I was heading out to my secret cabin near Salcha in heavy ice fog at -48F. Salcha, by the way, is not a real town. It's a sprinkling of houses and cabins along the Richardson Highway and the Salcha River, 40 miles south of Fairbanks and 10 miles south of Eielson Airforce Base. I had inspected the cabin at the beginning of winter, with a view to renting. I decided to stay in Fairbanks, but retained a copy of a key to the minimalist dry cabin. Nobody went there. Now it was frozen solid, buried in deep snow, at the end of a long driveway set way back from a gravel road. It was the perfect base for my nocturnal activities.

I turned off the gravel road and nosed into the unplowed driveway, which still bore tire imprints from my last visit. A lot of fresh snow had piled up since then, and I wondered if my 4 wheel drive was up to plowing a path to the cabin, invisible in the ice fog ahead. I judged it was doable. I exited the pickup and fiddled with the carabiner that held a wire cable across the drive. I pulled the cable free of the snow and managed to undo the carabiner before my hands froze inside my bulky gloves. Then I got back in the truck and proceeded slowly down the drive in first gear.

The birch and aspen on either side of the drive hovered in the ice fog. Two thin straight white birch up ahead glowed in my headlights with an unnatural sheen. I continued slowly forward, careful not to hesitate at a rut. I noticed with unease that the Check Engine light was illuminated- when did that come on? I shifted to second and felt my tires spin, then catch. I must be approaching that dip in the drive where the snow would be deepest. I noticed that I had not overtaken those two glowing birch, which inexplicably remained at the same distance ahead of me, despite my progress down the drive. Suddenly my truck dropped into the dip, and sank into snow that was deeper than anticipated. The engine died. I started again in first, but the truck was going nowhere. I got out to assess the situation, and found that I was buried in snow up to my axle. Luckily I had a shovel on board.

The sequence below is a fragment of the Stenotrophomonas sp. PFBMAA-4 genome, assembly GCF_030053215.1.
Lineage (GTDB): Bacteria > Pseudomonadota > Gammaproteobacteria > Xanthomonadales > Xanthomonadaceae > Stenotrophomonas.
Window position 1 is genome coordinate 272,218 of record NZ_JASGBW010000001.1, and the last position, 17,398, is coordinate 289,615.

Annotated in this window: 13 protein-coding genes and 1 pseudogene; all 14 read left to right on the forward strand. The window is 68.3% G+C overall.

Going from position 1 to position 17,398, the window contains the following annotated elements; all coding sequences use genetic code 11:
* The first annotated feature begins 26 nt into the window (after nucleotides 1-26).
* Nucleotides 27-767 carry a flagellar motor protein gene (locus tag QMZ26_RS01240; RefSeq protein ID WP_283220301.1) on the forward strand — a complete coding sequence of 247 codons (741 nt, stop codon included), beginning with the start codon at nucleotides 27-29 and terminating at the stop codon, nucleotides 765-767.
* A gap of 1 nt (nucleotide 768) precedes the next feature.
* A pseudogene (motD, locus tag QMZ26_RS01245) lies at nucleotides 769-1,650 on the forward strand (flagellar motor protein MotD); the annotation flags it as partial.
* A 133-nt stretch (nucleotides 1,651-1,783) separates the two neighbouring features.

As I turned to look for the shovel, I noticed that those two birch, if anything, looked closer now. Were they actually moving toward me? Almost like legs on stilts. Or maybe just very long legs. I continued to watch the approach of the birch, and could not deny that something quite tall was walking toward me and the marooned truck. I looked upward as a thin, metallic torso with swinging arms came into view. A large angular head bobbed slightly with each step. I knew of the Hairy Man, Bethel's answer to Sasquatch, who was known to locals for generations. But this creature was neither hairy, nor, as near as I could tell, a man. Its surface was smooth and reflective, and I discerned no external genitalia. It moved like a dancer whose command of the choreography was technically perfect, but lacked interpretive artistry. When it halted and swung its big head in my direction, I broke into a sweat underneath my layers of down and wool.

to be continued

© 2017 Moe Dey - 2/17/17

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